Technology and Productivity: Does It All Add Up?

By Bielski, Lauren | ABA Banking Journal, January 2001 | Go to article overview
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Technology and Productivity: Does It All Add Up?


Bielski, Lauren, ABA Banking Journal


A slew of tech developments give banks more options than ever, and maybe banks work smarter as a result

Cell phones, PDAs, XML, and internet payment gateways. PDF, e-CRM interfaces, IVR systems, and VRU systems. Business rules. Relational databases, thin-clients, and web-based ATMs. Straight through processing. Transactional websites, middleware, and ERPs. Knowledge management systems. Digital signatures and PKI security.

Whatever else we know about technology and the new economy, it's clear that neither is short on acronyms or new computing paradigms." In evidence, too, are profound new ambitions. Instead of simply selling products or services, banks are directed to give retail and corporate customers the "experience" of financial control, of easy to use channels, of advice, and personalized care.

But there's another experience that most brush under the rug. That's the daily grind of working with the systems at your bank. Tellers, call center agents, and middle management might well snicker at the organization described at the board table or in the annual report, knowing full well that they resort to all methods of workaround to get the job done. Meanwhile, bank management keeps adding to the complexity and institutions are spending more than ever. Cap Gemini Ernst & Young says that last year's discretionary spending on technology for e-commerce alone topped off at 27% of total budget among banks surveyed for a report it recently published. That figure is projected to rise to 34% in 2000. In light of that, it may be time to stop and evaluate.

So, ABABJ asked the question, is the technology a diligent silent partner or a high maintenance source of distraction? Querying professionals -- that install, integrate, purchase, or consult about, systems--about various forms of automation on their technology "picks and pans," shows a mixed, but by no means negative, track record for the automation revolution.

Why we're better off

The sheer volume of gadgets and systems in banking begs the question, are banking organizations working better, smarter, more profitably? "I think it's a good question, and I think the answer is, 'yes, absolutely,'" says Sandy Devine, managing director of the financial services business unit with Sapient, a consulting firm in Washington, D.C.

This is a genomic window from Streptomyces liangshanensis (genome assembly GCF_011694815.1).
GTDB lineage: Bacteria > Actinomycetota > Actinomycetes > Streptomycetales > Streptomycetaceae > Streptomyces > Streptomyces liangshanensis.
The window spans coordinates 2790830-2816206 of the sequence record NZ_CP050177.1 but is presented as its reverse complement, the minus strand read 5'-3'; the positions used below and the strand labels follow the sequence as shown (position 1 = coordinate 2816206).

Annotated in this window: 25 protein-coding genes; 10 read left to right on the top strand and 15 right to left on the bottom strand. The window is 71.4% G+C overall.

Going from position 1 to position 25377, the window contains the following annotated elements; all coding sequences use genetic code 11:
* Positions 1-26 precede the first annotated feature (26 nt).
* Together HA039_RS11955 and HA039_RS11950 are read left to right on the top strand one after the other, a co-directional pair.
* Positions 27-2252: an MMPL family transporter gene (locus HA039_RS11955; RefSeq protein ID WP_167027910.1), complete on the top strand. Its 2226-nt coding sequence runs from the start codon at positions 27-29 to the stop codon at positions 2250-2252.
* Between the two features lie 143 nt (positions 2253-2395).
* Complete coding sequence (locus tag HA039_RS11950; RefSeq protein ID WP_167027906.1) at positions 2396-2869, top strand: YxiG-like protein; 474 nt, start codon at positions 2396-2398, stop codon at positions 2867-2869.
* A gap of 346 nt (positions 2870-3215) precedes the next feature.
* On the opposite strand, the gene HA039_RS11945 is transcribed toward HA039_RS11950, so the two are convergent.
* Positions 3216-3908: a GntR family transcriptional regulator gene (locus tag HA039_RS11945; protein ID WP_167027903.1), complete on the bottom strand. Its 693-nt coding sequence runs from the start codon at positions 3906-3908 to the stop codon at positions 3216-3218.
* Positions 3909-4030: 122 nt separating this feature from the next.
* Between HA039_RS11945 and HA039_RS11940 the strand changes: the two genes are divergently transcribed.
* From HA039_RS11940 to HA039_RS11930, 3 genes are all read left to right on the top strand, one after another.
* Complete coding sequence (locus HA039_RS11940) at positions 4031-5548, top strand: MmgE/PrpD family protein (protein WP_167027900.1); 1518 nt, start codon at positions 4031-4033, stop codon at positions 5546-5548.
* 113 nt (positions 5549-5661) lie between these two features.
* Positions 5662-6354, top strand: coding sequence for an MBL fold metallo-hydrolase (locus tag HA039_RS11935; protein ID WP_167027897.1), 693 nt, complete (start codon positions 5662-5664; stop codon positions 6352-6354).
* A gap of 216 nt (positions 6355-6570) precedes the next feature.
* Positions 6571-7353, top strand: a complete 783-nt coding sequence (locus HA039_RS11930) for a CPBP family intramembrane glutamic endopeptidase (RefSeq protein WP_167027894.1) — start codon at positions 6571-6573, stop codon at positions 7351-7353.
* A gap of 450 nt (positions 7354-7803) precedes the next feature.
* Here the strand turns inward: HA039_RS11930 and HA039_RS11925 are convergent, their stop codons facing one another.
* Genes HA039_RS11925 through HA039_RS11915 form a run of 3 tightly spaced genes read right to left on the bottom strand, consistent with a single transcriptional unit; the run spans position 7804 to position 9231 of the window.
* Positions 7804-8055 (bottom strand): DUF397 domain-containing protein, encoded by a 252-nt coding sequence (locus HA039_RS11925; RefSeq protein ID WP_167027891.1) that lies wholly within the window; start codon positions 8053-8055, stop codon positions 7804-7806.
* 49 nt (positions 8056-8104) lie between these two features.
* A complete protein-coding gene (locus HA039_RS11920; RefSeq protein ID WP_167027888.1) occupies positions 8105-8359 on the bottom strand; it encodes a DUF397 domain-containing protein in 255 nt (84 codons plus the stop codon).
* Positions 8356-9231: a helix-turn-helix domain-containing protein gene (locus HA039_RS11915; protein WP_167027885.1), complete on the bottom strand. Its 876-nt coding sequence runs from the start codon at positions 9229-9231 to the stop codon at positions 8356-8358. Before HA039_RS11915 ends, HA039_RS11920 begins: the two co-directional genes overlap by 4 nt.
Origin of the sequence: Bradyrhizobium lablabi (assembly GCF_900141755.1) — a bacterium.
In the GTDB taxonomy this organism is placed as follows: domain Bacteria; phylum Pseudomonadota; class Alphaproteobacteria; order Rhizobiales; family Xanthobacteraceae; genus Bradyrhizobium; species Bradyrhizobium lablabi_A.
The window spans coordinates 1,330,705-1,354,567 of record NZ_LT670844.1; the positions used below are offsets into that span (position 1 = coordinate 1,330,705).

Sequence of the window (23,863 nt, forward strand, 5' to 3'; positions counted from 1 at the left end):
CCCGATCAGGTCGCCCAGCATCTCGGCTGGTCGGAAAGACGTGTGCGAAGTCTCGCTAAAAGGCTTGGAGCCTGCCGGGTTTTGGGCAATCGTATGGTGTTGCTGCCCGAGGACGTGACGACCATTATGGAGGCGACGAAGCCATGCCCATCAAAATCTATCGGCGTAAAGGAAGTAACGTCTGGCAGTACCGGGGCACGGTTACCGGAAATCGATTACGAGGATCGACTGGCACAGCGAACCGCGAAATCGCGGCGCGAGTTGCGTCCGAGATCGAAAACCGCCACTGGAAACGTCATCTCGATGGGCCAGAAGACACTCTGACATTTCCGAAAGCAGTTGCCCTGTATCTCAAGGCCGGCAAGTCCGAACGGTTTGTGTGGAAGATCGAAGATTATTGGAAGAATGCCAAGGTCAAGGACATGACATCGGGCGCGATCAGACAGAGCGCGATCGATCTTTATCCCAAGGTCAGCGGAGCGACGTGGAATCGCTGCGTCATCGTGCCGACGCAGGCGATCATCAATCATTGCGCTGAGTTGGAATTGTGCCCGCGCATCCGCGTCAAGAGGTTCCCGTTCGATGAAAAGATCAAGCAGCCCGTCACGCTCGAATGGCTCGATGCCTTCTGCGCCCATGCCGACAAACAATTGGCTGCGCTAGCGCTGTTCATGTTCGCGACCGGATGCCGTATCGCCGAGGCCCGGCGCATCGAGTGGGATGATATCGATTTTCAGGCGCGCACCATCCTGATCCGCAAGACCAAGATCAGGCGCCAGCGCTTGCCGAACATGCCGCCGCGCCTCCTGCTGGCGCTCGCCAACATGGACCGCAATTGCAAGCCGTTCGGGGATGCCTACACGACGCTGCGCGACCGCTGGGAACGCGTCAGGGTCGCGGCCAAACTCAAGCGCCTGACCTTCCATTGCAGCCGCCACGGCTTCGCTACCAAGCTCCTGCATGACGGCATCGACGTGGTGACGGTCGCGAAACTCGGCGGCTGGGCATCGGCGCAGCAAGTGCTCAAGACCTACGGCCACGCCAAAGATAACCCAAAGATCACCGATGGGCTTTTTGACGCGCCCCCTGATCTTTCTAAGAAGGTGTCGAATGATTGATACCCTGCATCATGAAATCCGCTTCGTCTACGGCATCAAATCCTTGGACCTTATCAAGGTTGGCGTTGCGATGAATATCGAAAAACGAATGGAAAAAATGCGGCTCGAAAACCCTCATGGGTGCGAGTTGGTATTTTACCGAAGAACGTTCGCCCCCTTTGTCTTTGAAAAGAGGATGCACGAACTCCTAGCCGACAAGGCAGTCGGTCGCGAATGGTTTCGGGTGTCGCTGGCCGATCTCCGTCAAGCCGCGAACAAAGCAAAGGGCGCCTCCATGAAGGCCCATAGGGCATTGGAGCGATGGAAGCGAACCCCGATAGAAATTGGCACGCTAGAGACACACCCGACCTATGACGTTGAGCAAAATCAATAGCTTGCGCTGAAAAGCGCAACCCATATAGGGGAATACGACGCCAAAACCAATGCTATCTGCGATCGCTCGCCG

Then why the griping you hear--at least some of the time? "Most of us are perfectionists that measure today's activity against [our vision of] the possibilities for the future," she says matter of factly. She explains that the excess capacity predicted for banking has largely come to pass, making it tough for consolidation's survivors to make further efficiency gains.

"But there is a countervailing force in the industry having to do with providing personalized service. To the extent banks can capitalize on customer need in an individualized way, they can grow grow the top line." And regarding efficiencies, Devine points to loan application processing (including credit scoring) as one area where she sees less paper in the banking offices she visits, radically faster processing times, and less redundant processes.

Andrew Wickey, vice-president of consulting firm Martin Progressive, New York City, agrees that there's proof of progress. "We're too productive," he jokes, pointing out that the advent of thin-client computing is one example of technology's enhancement to operations. Because it effectively recentralized data and applications for easier deployment, financial institutions can make easier upgrades. "For a recent upgrade at Salomon Smith Barney, we [essentially] pushed Microsoft SMS-based sales applications from the Long Island City-based office out to 400 retail branches [for their consultants] in a weekend. That you can accomplish that kind of work in IT is amazing."

But, admittedly, not everyone, or every aspect of technology, is so positive. One favorite target of derision, at least off the record, is the data warehouse.

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